we're gonna enter
the realm of the mode.
We're gonna talk about modes and
modal improvisation and
applying modal improvisation to
normal harmony and jazz improv.
It's a much disputed topic, modes,
and I think a somewhat
misunderstood one at times.
And I really wanna try my best to
explain why it's important to know them,
and in my opinion, and why they matter.
The construction of the modes
makes it a little bit confusing because I
think maybe as some of you already know,
and if you don't, I'll tell you now.
They're basically all made out
of the same basic major scale.
And so sometimes people say well why do
you need to call it something different.
And I'm gonna do my best to explain that
and I think there's a good reason for it.
Alright so why do they matter and why are
they different from just a major scale.
First of all the basic concept
is this think of the piano.
And we'll stay in the key of C so
that you can relate it to the piano.
On middle C again and middle C to
the next C above it, one octave.
All the white keys, is a C major scale.
That's also called C Ionian.
Now if you remember, we actually
made a play along track earlier
in the curriculum with C Ionian
which is really C major.
So actually, in this case we're only gonna
talk about that right now in reference,
in that that's where all
the other modes come from.
When we actually get into using the modes,
we won't start with the Ionian,
we'll go right to Dorian because the
Ionian, I think we've already covered it.
And I think we all understand it,
we've talked a lot about the major scale.
So, what this, the modes, you know,
do is basically, you take the major scale,
the Ionian mode,
And you start it in a different place.
And then it takes on
a different characteristic.
I'll explain why and
I'll explain how in a moment.
But just the basic concept is, if I take
the C major scale, same exact notes and
start on D, the one note above middle C,
play from D to D, rather than C to C.
It sounds like this.
You know, tonally it's,
it's the same notes, but
if I emphasize and let's go back and
remember that when I was teaching you
minor scales I included Dorian,
as a minor scale.
So listen to it just as, on its own.
It does have a,
you know, a unique sound.
Now we're not hearing it in relation to
We're hearing it by itself.
And so it, it's a minor mode and
it's got a different set of intervals
because you're up one note.
That continues all the way
up through the modes.
The next mode is Phrygian which is based
on the third degree of the scale, so
it starts on E and goes to E.
It's got its own characteristic.
Again, try to hear it not as
a C scale starting on E but.
It has its own sound.
I'm gonna get more into its,
its sound later.
Et cetera, et cetera.
We're gonna go up.
F to F is Lydian.
G to G is mixed Lydian.
Now all I'm doing is taking
the C scale and, and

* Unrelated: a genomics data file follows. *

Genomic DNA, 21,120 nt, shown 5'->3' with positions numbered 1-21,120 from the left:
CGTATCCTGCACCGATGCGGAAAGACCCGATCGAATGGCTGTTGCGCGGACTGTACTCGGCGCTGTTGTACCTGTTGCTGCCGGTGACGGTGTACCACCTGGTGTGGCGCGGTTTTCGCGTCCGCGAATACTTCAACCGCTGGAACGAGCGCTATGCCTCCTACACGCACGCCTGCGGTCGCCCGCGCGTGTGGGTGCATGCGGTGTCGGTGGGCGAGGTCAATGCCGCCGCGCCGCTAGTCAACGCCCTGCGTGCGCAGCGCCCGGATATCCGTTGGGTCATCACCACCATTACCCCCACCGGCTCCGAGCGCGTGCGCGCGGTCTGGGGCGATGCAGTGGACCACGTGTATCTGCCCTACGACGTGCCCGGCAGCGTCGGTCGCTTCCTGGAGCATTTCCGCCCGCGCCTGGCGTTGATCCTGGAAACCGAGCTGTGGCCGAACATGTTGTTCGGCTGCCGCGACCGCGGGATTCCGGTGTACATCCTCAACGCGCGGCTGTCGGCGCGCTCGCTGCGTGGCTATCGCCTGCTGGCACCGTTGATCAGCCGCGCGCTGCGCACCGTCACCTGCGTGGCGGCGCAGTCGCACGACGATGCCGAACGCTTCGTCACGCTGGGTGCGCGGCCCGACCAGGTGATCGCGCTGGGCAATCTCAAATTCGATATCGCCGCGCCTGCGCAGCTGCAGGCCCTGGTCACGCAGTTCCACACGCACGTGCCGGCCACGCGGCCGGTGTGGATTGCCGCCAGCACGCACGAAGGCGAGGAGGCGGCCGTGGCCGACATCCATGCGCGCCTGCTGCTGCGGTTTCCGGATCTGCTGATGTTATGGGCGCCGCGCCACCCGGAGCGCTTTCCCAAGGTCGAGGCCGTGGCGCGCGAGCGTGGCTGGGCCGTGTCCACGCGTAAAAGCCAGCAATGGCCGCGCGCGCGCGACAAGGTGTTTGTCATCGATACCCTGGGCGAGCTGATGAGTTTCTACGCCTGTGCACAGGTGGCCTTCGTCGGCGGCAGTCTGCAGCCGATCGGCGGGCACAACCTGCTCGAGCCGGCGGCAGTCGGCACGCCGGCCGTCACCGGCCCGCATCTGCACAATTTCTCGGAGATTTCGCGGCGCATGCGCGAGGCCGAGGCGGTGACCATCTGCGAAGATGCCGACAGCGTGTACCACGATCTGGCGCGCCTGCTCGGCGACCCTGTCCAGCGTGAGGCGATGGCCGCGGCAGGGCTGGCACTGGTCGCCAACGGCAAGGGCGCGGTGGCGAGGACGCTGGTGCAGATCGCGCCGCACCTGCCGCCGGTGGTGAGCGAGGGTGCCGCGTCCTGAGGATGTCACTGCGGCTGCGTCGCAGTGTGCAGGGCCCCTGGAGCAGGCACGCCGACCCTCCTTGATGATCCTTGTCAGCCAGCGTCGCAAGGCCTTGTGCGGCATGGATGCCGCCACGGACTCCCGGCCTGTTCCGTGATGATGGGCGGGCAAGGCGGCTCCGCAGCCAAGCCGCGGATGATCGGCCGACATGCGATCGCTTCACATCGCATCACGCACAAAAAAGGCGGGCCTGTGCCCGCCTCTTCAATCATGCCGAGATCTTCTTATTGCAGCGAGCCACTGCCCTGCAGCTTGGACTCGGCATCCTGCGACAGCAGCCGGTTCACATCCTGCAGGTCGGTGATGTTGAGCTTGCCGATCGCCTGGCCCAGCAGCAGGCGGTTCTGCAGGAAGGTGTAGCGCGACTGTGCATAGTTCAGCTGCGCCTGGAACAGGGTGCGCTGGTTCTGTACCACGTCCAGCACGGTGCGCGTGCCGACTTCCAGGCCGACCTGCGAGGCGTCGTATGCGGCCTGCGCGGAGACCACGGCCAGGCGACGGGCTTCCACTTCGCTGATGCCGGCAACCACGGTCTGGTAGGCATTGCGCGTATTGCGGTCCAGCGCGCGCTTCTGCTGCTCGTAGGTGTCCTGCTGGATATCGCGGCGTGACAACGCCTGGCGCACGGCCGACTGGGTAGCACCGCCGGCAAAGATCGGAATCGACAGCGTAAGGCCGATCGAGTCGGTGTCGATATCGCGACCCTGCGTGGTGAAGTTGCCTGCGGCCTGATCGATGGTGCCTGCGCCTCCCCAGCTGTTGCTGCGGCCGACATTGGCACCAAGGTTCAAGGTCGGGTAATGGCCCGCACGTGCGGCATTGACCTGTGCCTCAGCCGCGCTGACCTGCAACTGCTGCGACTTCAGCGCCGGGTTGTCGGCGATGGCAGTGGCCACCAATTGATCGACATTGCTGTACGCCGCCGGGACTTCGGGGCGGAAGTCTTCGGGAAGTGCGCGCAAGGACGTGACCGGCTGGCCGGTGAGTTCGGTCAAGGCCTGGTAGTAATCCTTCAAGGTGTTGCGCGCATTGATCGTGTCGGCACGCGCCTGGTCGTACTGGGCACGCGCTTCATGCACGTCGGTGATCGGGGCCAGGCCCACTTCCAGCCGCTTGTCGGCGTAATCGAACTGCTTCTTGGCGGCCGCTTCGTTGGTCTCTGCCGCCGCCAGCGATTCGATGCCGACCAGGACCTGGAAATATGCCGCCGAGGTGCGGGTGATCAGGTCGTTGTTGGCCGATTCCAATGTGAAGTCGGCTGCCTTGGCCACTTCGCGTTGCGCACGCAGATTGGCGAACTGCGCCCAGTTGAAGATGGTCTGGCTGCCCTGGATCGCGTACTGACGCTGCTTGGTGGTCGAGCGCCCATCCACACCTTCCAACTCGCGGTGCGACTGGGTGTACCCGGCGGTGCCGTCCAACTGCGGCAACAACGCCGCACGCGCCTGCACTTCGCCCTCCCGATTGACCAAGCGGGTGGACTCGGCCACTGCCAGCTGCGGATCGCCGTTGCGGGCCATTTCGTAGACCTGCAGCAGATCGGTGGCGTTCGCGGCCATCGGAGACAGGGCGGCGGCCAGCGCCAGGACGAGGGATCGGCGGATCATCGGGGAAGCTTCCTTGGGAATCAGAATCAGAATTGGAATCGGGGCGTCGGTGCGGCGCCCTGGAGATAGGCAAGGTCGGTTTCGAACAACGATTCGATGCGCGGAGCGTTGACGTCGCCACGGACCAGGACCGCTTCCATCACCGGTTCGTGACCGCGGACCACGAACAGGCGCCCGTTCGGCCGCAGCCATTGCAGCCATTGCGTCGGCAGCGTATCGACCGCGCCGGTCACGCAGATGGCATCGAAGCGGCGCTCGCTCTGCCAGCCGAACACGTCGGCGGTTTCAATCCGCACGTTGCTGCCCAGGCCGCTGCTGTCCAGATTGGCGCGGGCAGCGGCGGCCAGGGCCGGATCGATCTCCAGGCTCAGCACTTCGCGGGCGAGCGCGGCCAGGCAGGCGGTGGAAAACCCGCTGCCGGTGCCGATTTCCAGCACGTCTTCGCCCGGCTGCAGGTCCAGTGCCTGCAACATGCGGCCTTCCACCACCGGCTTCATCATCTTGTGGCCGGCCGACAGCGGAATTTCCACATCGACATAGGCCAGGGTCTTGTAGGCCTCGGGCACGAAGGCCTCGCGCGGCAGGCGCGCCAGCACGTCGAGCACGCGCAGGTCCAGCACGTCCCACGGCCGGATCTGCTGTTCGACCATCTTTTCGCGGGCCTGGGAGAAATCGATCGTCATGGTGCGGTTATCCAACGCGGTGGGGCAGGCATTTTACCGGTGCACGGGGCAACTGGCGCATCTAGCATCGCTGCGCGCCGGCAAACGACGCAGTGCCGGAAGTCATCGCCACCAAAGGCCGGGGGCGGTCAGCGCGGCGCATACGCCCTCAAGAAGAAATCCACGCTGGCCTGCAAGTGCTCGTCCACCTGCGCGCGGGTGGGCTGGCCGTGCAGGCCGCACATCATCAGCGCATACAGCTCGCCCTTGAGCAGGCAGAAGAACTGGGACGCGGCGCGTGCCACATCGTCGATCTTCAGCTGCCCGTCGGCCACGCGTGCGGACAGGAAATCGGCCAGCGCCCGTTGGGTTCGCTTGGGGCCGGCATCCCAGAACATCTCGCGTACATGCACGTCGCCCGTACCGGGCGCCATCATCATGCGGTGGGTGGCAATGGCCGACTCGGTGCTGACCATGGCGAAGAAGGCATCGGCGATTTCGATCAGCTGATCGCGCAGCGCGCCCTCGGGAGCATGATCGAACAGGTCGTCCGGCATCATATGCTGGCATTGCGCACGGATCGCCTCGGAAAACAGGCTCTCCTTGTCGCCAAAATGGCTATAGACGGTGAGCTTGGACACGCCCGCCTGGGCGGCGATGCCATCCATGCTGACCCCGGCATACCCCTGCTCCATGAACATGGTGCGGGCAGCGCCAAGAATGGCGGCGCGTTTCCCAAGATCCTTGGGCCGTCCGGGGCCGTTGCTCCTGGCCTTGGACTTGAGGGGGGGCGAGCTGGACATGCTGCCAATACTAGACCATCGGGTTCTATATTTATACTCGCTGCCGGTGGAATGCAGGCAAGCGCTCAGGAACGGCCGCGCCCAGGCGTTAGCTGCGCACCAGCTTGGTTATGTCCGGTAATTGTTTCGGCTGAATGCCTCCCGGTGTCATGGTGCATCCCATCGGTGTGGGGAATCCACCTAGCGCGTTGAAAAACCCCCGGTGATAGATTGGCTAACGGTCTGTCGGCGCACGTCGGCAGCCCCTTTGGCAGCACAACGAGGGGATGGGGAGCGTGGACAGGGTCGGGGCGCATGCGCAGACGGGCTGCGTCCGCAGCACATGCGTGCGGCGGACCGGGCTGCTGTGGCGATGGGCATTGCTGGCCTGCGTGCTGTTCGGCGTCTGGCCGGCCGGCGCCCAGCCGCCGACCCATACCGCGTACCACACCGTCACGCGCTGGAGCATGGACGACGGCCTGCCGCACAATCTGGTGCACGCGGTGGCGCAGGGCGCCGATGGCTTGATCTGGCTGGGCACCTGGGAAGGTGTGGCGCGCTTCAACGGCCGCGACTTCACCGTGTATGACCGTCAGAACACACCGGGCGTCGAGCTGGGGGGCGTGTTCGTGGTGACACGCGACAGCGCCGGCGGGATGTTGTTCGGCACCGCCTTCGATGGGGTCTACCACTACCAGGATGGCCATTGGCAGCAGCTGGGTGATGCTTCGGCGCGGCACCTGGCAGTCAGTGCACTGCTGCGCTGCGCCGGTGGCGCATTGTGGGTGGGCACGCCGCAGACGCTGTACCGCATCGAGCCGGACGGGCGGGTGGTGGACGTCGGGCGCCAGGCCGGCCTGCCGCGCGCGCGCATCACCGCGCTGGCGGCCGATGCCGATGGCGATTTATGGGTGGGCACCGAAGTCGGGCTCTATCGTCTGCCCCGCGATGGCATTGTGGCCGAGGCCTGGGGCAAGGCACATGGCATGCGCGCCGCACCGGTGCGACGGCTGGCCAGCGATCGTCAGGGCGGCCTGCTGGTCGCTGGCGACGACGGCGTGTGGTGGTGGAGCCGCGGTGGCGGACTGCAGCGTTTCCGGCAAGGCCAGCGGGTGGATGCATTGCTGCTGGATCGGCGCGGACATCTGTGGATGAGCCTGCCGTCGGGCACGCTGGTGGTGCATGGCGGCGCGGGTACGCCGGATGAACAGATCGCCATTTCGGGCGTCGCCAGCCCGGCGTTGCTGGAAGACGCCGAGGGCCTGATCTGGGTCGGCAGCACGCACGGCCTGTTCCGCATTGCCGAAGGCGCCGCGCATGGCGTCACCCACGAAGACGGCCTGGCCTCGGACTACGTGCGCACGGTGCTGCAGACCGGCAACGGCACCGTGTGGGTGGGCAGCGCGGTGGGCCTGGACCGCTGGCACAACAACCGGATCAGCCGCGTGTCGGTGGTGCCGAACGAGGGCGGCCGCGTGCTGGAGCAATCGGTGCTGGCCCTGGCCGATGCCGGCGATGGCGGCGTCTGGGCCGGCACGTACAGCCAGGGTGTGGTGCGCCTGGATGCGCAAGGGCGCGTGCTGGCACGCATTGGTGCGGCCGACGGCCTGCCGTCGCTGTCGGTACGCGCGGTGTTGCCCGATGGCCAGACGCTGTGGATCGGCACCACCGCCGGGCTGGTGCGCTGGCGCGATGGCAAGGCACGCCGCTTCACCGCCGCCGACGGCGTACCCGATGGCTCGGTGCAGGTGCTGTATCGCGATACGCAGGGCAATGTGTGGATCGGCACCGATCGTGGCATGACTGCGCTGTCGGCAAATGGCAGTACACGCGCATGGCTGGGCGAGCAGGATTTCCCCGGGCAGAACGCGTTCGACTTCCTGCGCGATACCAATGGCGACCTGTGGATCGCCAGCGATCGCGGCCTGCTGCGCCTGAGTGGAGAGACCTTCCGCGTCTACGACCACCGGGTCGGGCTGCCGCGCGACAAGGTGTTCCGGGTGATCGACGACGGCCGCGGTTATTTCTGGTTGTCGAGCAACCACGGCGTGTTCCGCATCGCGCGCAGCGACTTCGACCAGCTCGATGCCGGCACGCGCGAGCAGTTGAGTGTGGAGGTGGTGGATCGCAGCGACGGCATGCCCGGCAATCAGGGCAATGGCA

starting it from a different point.
That's Aeolian we talked about the natural
minor scale.That's what that is.
And then Locrian
Sounds like Loco, crazy.
Locrian, and it is a little bit crazy.
So the concept is very simple,
you just take a scale,
whether it's C or A, or whatever.
And you start it from each of the
scaletones and go to that scaletone and
that creates each of those modes.
I would suggest at this point if some of
you know how to use manuscript paper,
sit down with a a piece of paper and
write out Dorian in D.
And then try and
write it out in every key.
You can go around the cycle of fifths and
or cycle of fourths on,
which you can see on I think on the theory
site on, on ArtistWorks there's
an explanation, explanation of
the circle of fifths, circle of fourths.
write it out in every key however, don't
use the key signature at the beginning so
all you have to do is write dots.
Actually write in the sharps and
flats that occur in that key, so
you can actually see the construction, and
you have to think about, well,
is that a C sharp is it an F sharp?
So that's something you might wanna do
just to really, like, get into the theory
of it, but basically, the basic
concept is pretty self-explanatory.
Now each mode, to really explain it,
has a certain characteristic sound.
And that sound can be pointed out,
can be brought out, and
understood better by a chord sequence.
Or even a single chord.
And I'm gonna give examples when we go
through each mode of what they are.
But just briefly, Dorian,
the right when we started this
lesson I played a series of chords.
That's a very Dorian-sounding progression.
And I think when we hear the colors
of the chord sequences that I'm
going to provide for you and
the play-along tracks that go with them.
It's gonna be much clearer, what
the characteristics, what the colors, and
what the usefulness is, of each mode.
So let's get into it.
Here we go.